by Joe W.
I drank for the first time when I was 13. I didn’t get drunk, but I felt a sense of connection with the people I was drinking with (3 friends of mine) and even though I didn’t like the taste, I couldn’t wait to do it again. That was the first sign looking back that I had an alcoholic frame of mind, obsessing about the drink even when it wasn’t around.
Fast-forward to age 15 in 2006 when I tied a load on for the first time. That experience was life-changing. I felt a sense of comfort, ease, and inner peace. Alcohol and drugs made me feel comfortable in my own skin. I drank fast and as much as my body would let me.
By the time I was 16-17 years old in 2008, I was drinking/getting high daily. It occupied 99% of my thoughts throughout the day. I began to experience blackouts (times when I would not remember things that happened while I was drinking/using drugs). My grades slipped, I began isolating myself to only hanging out with people who liked to drink and use drugs the way I did, and I began to distance myself from my family.
At 18 in 2009, I began to have manic/depressive episodes. I would punch my garage door, break cell phones, and drive around wanting to smash my car into a wall. I began to go see a therapist, but when he began to try and ask me about any substance abuse, I lied about my drinking. I stopped going to see him shortly after that. I was in community college at the time and I was failing miserably. It took me only 2 and a half semesters before I was on academic probation and was not going to be able to return for a 3rd semester.
One of the 3 friends I took that first drink with died. He was driving home from a party the morning after and smashed his car into a tree. Another 2 close friends of mine went to rehab and got sober. I got to see what sobriety looked like through them, and it was really attractive, but I knew they didn’t drink or do drugs anymore and I was not willing to stop doing what I was doing.
In June 2010, I got pulled over with a case of 40oz hurricanes in my trunk and lost my license for 3 months. I was able to obtain a special license so I could drive to school, and I lied about the hours I was taking classes and I continued to drink and drive while on a suspended license.
Fast forward to October 31, 2010. I went to my first AA meeting a mile outside of Shippensburg University (I was not a student there, but I did a lot of partying there because I dated someone who went to school there. She drank a lot and ended up getting sober on that date) I went to meetings to try and salvage that relationship. I managed to stop drinking on my own for 13 days before she broke up with me for good, and that was a good excuse for me to pick up again.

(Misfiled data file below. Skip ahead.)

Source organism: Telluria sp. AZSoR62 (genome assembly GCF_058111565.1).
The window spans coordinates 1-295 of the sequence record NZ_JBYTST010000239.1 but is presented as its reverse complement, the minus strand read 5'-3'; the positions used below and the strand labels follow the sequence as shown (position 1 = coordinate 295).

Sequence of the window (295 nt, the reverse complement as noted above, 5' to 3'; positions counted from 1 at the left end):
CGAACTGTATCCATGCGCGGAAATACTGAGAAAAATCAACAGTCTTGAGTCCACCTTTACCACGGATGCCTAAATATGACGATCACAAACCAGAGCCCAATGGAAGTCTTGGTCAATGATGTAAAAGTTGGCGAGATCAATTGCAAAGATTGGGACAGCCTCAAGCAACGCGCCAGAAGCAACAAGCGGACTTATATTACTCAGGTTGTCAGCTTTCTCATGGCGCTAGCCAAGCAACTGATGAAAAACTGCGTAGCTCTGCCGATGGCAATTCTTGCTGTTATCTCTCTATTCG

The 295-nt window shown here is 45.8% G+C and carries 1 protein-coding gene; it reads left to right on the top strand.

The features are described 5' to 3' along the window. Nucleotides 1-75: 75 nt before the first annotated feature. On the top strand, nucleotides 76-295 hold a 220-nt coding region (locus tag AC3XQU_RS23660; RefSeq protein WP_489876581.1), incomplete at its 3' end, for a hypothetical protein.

On November 14, 2010 I ended up getting sober and I don’t know why. I can only say that something out there was working for me when I didn’t want to do any work for myself (November 14th is the birthday of that friend who died). Since getting sober, my life has dramatically changed.
I have been sober for a lot longer than I planned on. I am active in AA and try to attend 3-4 meetings a week. I have since found a real, healthy relationship and this upcoming September 2017 I am going to marry the woman I have been with for the last 2 1/2 years. I am in my 2nd year of graduate school and I work in a treatment center to help people who struggled like me on the path to recovery. I have not had to hurt from alcohol or drugs since becoming sober and as long as I am willing to make meetings, talk with other alcoholics and addicts in recovery, and humble myself then I can live this life that I never would have imagined possible.
I am a Mental Health Counselor who is licensed in both New York (LMHC) and North Carolina (LCMHC). I have been working in the Mental Health field since 2015. I have worked in a residential setting, an outpatient program and an inpatient addictions program. I began working in Long Island, NY and then in Guelph, Ontario after moving to Canada. I have since settled in North Carolina. I have experience working with various stages of addiction, depression, anxiety, mood disorders, trauma, stages of life concerns and relationship concerns.
I tend to use a person-centered approach which simply means that I meet you where you are and work collaboratively to help you identify and work towards accomplishing goals. I will often pull from CBT when appropriate. I do encourage use of mindfulness and meditation and practice these skills in my own life. I believe in treating everyone with respect, sensitivity and compassion.
I recognize that reaching out for help is hard and commend you for taking the first step. We have professionals available who would be happy to help you move closer to reaching your goals related to your drinking concerns. You may reach these professionals by calling 877-322-2694.